"...A stain that shall never bleach out in the sun! ..."
John Greenleaf Whittier
The Marais Des Cygnes Massacre
published September 1858
Geisha come out of the "floating world" the era of the pleasure quarters, giving rise to today's "flower and willow world" the world of the Geisha.
After the lord on the social ladder came the knight. The path to knighthood began at the age of seven, when a vassal sent his son to the lord's house to become a page. For seven years a page was cared for by the women of the house, who instructed him in comportment, courtesy, cleanliness, and religion. At 14 the page became a squire, a personal attendant to a knight. From the knight he learned riding and all the skills of war, as well as hunting, hawking, and other sports.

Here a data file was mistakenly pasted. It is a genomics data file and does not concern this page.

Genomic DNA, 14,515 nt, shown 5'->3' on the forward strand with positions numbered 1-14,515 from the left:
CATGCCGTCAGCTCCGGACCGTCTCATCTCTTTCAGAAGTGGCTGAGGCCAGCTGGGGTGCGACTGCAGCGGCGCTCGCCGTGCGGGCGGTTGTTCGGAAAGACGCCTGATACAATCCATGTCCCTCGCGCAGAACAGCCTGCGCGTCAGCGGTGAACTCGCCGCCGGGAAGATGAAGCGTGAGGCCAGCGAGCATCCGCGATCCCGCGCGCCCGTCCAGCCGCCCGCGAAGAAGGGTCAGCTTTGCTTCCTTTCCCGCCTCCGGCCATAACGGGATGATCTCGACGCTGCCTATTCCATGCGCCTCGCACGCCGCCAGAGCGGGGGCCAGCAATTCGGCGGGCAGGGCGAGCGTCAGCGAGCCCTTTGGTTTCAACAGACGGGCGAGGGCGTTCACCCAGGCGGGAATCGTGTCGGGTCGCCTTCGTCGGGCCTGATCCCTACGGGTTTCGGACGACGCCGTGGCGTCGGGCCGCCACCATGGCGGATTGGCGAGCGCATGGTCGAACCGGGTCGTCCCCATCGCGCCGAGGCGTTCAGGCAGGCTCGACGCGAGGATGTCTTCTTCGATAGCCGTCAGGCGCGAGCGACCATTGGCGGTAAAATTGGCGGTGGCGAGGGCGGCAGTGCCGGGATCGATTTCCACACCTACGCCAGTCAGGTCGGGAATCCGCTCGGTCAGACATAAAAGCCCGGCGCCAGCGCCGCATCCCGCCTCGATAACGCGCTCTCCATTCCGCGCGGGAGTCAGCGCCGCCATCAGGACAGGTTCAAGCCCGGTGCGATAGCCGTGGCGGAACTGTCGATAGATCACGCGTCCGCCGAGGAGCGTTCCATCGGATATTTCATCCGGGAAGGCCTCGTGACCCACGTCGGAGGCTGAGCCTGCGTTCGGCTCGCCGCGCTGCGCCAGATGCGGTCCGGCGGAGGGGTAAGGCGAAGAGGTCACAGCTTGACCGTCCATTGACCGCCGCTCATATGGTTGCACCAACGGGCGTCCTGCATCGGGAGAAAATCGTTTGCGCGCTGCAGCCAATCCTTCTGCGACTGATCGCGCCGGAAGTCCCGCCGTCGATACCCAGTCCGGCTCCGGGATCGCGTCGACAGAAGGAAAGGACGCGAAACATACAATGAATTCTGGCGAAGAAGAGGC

The Knightly Code. When he was judged ready (generally between the ages of 18 and 21) the squire was knighted in a religious ceremony after spending the night guarding his armour before a church altar. He had to swear to the knightly code which asked him to "protect the weak, defenseless, and helpless, and fight for the general welfare of all." This code was rarely lived up to, but it remained the standard for chivalry and proper behaviour amongst the nobility for centuries. In theory the squire could be knighted on the battlefield for exceptional valour, but this event was much rarer than Hollywood would have us believe.